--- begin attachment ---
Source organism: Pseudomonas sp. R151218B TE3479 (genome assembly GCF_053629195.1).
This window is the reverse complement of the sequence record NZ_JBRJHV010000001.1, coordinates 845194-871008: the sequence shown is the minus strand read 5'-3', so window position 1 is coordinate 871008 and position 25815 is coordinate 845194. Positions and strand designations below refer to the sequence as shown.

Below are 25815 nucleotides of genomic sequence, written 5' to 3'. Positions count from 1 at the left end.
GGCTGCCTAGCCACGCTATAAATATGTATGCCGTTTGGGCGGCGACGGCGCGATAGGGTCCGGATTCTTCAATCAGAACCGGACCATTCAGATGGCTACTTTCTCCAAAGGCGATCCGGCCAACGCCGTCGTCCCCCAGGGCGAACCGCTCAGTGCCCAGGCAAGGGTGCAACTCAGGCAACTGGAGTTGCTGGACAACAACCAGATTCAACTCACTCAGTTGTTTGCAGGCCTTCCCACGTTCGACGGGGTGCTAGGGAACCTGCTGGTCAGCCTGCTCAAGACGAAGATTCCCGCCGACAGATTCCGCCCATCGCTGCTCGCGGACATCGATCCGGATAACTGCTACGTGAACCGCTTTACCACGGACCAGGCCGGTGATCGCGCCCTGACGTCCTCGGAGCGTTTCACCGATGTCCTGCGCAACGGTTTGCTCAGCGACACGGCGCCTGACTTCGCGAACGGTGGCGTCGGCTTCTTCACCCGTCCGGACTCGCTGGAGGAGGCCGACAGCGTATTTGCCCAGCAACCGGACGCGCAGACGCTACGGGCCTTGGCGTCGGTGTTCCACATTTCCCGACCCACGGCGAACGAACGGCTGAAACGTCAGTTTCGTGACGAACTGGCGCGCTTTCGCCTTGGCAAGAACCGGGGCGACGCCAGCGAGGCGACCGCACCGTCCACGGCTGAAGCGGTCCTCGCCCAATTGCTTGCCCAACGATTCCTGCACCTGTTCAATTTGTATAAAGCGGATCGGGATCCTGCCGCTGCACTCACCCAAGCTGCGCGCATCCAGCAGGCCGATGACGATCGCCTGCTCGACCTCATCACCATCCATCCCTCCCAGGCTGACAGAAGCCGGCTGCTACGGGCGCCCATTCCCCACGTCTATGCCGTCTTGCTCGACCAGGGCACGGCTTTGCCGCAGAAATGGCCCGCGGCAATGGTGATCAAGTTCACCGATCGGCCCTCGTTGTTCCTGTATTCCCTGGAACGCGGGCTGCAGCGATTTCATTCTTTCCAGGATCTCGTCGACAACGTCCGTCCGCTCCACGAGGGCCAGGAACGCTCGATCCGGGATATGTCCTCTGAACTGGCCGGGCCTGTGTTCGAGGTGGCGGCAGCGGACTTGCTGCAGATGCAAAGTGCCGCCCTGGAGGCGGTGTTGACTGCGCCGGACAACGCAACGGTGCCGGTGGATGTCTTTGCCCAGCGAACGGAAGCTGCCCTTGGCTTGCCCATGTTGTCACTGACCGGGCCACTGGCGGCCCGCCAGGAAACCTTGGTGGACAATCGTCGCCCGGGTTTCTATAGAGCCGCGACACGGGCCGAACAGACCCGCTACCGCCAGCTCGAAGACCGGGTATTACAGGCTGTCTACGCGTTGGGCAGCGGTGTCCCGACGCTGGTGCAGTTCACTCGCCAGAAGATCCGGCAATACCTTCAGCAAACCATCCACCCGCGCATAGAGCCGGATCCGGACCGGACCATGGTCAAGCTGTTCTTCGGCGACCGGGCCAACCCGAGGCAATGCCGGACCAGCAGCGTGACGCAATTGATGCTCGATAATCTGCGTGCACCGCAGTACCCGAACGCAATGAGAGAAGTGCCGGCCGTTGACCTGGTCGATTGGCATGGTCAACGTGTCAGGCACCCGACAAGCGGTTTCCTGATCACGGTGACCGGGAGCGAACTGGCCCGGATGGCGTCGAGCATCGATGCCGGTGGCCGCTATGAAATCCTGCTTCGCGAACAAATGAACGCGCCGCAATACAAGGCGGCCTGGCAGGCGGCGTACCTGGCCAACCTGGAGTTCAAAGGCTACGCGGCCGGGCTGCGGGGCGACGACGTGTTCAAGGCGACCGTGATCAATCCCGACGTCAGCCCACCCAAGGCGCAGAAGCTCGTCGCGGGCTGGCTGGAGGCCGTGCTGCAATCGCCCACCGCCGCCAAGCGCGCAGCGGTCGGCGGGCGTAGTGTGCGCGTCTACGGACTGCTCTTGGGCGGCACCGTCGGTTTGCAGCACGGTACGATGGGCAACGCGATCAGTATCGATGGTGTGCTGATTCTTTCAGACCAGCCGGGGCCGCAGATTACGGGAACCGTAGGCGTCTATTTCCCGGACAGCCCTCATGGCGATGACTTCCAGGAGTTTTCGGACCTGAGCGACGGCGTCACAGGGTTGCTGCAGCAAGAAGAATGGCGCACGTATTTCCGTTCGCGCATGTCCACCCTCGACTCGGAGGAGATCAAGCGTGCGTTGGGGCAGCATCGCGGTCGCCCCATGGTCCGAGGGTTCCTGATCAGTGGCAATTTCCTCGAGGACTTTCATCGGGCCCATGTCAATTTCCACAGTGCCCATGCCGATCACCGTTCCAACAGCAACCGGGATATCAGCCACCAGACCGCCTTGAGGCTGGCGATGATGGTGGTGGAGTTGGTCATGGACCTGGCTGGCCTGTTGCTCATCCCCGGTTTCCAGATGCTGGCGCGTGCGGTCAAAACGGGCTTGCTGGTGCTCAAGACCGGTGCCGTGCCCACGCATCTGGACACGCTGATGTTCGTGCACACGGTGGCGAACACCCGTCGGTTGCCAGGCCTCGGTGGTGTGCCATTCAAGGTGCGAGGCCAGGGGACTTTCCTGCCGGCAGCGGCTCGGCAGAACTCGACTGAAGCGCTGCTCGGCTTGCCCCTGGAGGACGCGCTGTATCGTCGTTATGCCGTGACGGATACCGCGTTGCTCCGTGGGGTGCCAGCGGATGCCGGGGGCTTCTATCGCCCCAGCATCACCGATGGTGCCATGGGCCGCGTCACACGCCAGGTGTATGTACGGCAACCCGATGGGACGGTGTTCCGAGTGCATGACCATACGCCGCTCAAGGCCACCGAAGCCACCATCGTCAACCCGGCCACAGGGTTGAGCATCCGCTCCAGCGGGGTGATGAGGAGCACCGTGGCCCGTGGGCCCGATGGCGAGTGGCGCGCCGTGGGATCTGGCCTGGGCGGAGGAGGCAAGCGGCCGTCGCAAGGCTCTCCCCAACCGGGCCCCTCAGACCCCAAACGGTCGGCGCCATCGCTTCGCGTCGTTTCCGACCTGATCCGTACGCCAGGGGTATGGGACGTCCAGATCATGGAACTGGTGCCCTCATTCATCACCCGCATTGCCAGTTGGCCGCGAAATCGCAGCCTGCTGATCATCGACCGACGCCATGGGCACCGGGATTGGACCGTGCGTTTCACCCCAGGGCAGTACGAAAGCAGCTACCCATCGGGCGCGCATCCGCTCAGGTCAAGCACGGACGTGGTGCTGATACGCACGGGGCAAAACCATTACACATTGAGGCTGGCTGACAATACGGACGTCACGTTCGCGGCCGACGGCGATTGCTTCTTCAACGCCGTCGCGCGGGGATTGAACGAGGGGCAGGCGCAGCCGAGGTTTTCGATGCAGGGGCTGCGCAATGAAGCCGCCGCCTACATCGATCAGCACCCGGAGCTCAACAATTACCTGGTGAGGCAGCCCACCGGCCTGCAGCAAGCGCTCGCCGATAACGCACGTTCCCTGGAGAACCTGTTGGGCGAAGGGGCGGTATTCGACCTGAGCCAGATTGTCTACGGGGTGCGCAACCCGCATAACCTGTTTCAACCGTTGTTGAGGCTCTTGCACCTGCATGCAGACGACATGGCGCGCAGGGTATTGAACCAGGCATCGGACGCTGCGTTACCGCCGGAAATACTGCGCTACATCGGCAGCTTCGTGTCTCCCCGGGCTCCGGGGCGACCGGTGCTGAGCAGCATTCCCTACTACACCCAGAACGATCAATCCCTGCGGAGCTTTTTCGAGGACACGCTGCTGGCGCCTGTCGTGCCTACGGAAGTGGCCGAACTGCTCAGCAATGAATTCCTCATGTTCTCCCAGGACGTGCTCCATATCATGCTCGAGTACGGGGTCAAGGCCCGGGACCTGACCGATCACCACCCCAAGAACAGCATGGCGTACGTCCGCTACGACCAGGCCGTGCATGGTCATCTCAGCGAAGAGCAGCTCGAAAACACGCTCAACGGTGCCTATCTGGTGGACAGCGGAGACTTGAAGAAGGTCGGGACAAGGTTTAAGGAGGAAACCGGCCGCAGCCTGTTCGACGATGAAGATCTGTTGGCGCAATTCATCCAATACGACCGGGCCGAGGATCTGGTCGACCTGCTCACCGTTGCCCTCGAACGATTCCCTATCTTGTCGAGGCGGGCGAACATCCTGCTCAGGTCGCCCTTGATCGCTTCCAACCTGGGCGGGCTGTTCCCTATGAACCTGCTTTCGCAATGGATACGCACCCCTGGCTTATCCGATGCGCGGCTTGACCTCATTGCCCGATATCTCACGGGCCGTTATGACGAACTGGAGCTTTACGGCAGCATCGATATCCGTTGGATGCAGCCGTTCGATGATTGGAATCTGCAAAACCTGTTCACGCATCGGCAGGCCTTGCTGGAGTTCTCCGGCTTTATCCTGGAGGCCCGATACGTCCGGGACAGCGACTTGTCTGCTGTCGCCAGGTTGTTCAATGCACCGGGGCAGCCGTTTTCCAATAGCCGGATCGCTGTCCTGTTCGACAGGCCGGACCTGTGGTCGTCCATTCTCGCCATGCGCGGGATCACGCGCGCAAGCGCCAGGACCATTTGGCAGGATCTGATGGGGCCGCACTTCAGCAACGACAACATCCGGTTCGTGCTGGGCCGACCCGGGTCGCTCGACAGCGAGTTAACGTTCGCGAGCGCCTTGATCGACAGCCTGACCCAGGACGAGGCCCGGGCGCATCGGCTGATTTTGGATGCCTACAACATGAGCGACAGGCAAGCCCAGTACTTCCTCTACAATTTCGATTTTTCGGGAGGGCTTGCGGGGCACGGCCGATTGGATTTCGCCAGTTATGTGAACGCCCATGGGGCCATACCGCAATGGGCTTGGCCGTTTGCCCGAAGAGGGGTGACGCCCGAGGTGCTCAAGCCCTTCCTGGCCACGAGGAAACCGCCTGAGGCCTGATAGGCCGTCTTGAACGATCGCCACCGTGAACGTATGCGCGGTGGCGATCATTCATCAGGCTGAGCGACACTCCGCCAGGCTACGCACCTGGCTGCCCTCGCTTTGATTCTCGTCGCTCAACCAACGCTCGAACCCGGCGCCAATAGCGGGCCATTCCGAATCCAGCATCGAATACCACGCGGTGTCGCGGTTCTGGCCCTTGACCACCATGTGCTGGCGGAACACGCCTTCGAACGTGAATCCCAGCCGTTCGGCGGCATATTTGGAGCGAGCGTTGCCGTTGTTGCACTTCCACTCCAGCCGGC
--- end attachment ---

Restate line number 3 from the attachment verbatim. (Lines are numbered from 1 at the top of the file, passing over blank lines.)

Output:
Below are 25815 nucleotides of genomic sequence, written 5' to 3'. Positions count from 1 at the left end.